In my previous two posts, I introduced Mindmaps and Concept Maps. Today, I'll present some rules of thumb regarding when to use each type of map.
To cut to the chase, Mindmaps are best used:
- When you have ideas in your mind and want to quickly record them,
- For categorizing, sub-categorizing, and re-categorizing information,
- For brainstorming, since ideas can be recorded quickly and then be reorganized, as needed,
- For writing projects, to aid in the generation of ideas, and then to organize those ideas into a consistent, usable form,
- For notetaking, to either take notes on a book or article you are reading, or to take notes live in a meeting or a lecture,
- For meetings, to plan the meeting, take notes, and publish minutes,
- For presentations, the map's central topic is the topic of the presentation, the main (first-level) branches represent the main topics to be covered and the order in which to do so, and each successive level of the map uncovers greater levels of detail of the topics specified by the main branches,
- For planning or organizational tasks, the Mindmap allows you to quickly record all of the information that needs to be organized without worrying whether you are placing the information in the right spot in the map, and then moving branches around as necessary, after further reflection,
- For managing the execution of tasks specified in a planning map,
- For studying or memorizing, the categorization properties of Mindmaps illustrates which ideas are part of of the various higher-level ideas, and the visual design aids in retention of this information, and
- For problem solving and generally stimulating the flow of creative juices, the Mindmap allows you to see the big picture and details at the same time, presenting you with the opportunity to see associations and new ideas that are not apparent in other representations.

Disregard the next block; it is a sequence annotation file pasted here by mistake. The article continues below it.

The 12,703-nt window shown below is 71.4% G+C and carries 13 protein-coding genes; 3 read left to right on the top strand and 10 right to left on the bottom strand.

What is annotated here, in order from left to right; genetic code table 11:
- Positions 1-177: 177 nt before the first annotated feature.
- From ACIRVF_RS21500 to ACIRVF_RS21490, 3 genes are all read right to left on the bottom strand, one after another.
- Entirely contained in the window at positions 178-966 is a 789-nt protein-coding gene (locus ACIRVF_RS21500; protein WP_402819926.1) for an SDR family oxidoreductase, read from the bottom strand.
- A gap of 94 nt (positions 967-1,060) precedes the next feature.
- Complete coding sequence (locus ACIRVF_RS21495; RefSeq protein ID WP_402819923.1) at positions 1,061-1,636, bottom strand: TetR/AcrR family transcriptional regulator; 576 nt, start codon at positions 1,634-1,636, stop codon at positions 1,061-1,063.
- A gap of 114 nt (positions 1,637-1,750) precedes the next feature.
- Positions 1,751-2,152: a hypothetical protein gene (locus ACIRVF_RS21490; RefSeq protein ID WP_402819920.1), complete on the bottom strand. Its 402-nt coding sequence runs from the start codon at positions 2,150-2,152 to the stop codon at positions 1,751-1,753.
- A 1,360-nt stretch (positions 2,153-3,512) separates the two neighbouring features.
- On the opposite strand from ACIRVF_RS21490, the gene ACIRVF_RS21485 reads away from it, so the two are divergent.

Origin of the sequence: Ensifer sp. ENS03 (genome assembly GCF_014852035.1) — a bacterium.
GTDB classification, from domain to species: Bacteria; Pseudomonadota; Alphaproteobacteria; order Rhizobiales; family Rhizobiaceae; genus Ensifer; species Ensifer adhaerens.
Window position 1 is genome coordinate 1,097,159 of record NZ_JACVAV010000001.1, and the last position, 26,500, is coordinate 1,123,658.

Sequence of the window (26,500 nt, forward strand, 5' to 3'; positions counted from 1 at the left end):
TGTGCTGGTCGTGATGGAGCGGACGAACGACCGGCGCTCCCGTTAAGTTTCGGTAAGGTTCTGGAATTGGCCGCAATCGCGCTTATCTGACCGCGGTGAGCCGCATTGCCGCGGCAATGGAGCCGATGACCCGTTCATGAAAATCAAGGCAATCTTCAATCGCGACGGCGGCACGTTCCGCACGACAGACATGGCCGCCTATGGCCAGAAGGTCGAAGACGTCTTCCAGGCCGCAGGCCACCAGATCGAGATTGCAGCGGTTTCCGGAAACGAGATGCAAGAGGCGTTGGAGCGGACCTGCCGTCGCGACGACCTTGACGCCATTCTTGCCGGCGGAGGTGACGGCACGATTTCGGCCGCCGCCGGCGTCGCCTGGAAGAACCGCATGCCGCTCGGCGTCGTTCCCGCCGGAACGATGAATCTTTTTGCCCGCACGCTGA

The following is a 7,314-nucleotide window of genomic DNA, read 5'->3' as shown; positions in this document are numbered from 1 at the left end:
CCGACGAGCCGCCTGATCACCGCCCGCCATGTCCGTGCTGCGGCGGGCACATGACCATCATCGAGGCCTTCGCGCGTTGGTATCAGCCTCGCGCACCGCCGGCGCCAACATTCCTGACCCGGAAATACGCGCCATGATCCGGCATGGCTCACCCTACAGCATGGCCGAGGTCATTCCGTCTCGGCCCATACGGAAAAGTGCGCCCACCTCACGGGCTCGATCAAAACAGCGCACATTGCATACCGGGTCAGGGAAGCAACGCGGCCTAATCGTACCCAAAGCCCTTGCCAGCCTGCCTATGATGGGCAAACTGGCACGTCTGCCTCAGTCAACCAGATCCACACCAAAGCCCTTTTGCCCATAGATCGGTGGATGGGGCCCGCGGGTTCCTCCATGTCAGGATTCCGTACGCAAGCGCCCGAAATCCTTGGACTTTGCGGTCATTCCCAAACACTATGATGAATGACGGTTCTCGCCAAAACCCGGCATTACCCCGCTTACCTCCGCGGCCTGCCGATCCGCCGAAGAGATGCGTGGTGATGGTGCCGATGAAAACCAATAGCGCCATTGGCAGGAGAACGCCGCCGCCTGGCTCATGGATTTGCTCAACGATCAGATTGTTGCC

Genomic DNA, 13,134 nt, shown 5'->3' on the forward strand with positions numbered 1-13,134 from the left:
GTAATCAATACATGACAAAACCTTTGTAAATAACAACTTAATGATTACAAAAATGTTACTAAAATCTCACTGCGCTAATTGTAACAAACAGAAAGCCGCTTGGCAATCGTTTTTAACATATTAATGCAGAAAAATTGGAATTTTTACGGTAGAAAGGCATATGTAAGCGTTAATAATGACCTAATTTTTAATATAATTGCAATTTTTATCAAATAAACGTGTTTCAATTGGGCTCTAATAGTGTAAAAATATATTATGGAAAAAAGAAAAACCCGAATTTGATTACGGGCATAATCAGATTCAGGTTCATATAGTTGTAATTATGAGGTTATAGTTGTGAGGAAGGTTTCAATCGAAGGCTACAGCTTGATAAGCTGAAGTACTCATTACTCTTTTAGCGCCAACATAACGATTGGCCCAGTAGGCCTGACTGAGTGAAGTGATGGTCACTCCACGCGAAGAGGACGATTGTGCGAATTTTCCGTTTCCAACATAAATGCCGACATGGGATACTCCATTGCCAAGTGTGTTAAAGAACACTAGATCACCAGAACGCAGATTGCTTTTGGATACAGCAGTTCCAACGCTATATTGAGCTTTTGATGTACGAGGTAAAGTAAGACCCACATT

Concept Maps, on the other hand, are best used:
- When there is a primary focus question to be answered,
- For breaking down and representing complex knowledge, when the knowledge is complex enough that the representation requires types of relationships other than simple categorization and sub-categorization,
- To teach a concept as described above, through the use of relationships and their types,
- As a Human-Computer Interface between you and an ontology and/or a computational reasoning system,
- For the representation of knowledge in an historical or archival context, where new relationship and concepts are added as they are created or discovered,
- For the deep understanding of a concept, creating a Concept Map is effective, because if you must have a complete understanding of a concept, the building of a map points out areas where your understanding still has gaps, which you may then fill by consulting external sources, and
- For the creation of a representation sufficiently rigorous for a computer to reason over, a properly constructed Concept Map is ideal.
To summarize, use Mindmaps for problem solving, stimulation of creativity, planning and organization, and use Concept Maps for rigor, detailed modeling of knowledge, and as a way of representing knowledge in a form that a computer can use to reason with.
These are just examples of uses for Mindmaps and Concept Maps. There are many that I have not mentioned. However, this comparison should provide you enough of the flavor for you to decide which type of map to use for which situations that you encounter.
Once again, thanks go out to WikiT for the image, and next week the Mindmap Shootout actually begins!